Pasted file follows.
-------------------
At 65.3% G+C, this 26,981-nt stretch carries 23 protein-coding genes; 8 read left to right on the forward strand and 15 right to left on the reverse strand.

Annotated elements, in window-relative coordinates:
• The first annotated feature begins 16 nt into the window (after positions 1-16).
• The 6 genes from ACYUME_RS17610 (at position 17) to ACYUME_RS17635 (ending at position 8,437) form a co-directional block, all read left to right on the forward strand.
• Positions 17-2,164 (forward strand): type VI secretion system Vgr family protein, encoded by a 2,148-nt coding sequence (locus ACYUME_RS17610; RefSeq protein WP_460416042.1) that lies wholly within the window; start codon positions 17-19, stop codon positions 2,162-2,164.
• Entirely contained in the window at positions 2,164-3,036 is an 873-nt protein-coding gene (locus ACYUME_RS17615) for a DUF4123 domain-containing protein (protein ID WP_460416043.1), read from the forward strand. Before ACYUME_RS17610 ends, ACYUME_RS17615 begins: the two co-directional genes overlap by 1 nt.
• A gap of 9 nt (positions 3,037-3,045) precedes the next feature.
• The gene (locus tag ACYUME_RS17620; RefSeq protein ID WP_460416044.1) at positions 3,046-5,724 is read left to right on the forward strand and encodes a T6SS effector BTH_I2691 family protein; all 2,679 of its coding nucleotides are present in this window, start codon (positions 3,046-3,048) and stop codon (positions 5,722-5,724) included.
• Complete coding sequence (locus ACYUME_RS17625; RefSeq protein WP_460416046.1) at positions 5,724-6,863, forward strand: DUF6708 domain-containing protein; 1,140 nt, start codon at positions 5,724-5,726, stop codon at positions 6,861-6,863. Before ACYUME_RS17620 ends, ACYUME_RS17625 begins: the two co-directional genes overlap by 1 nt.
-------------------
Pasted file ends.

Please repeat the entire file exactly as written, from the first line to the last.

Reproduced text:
At 65.3% G+C, this 26,981-nt stretch carries 23 protein-coding genes; 8 read left to right on the forward strand and 15 right to left on the reverse strand.

Annotated elements, in window-relative coordinates:
• The first annotated feature begins 16 nt into the window (after positions 1-16).
• The 6 genes from ACYUME_RS17610 (at position 17) to ACYUME_RS17635 (ending at position 8,437) form a co-directional block, all read left to right on the forward strand.
• Positions 17-2,164 (forward strand): type VI secretion system Vgr family protein, encoded by a 2,148-nt coding sequence (locus ACYUME_RS17610; RefSeq protein WP_460416042.1) that lies wholly within the window; start codon positions 17-19, stop codon positions 2,162-2,164.
• Entirely contained in the window at positions 2,164-3,036 is an 873-nt protein-coding gene (locus ACYUME_RS17615) for a DUF4123 domain-containing protein (protein ID WP_460416043.1), read from the forward strand. Before ACYUME_RS17610 ends, ACYUME_RS17615 begins: the two co-directional genes overlap by 1 nt.
• A gap of 9 nt (positions 3,037-3,045) precedes the next feature.
• The gene (locus tag ACYUME_RS17620; RefSeq protein ID WP_460416044.1) at positions 3,046-5,724 is read left to right on the forward strand and encodes a T6SS effector BTH_I2691 family protein; all 2,679 of its coding nucleotides are present in this window, start codon (positions 3,046-3,048) and stop codon (positions 5,722-5,724) included.
• Complete coding sequence (locus ACYUME_RS17625; RefSeq protein WP_460416046.1) at positions 5,724-6,863, forward strand: DUF6708 domain-containing protein; 1,140 nt, start codon at positions 5,724-5,726, stop codon at positions 6,861-6,863. Before ACYUME_RS17620 ends, ACYUME_RS17625 begins: the two co-directional genes overlap by 1 nt.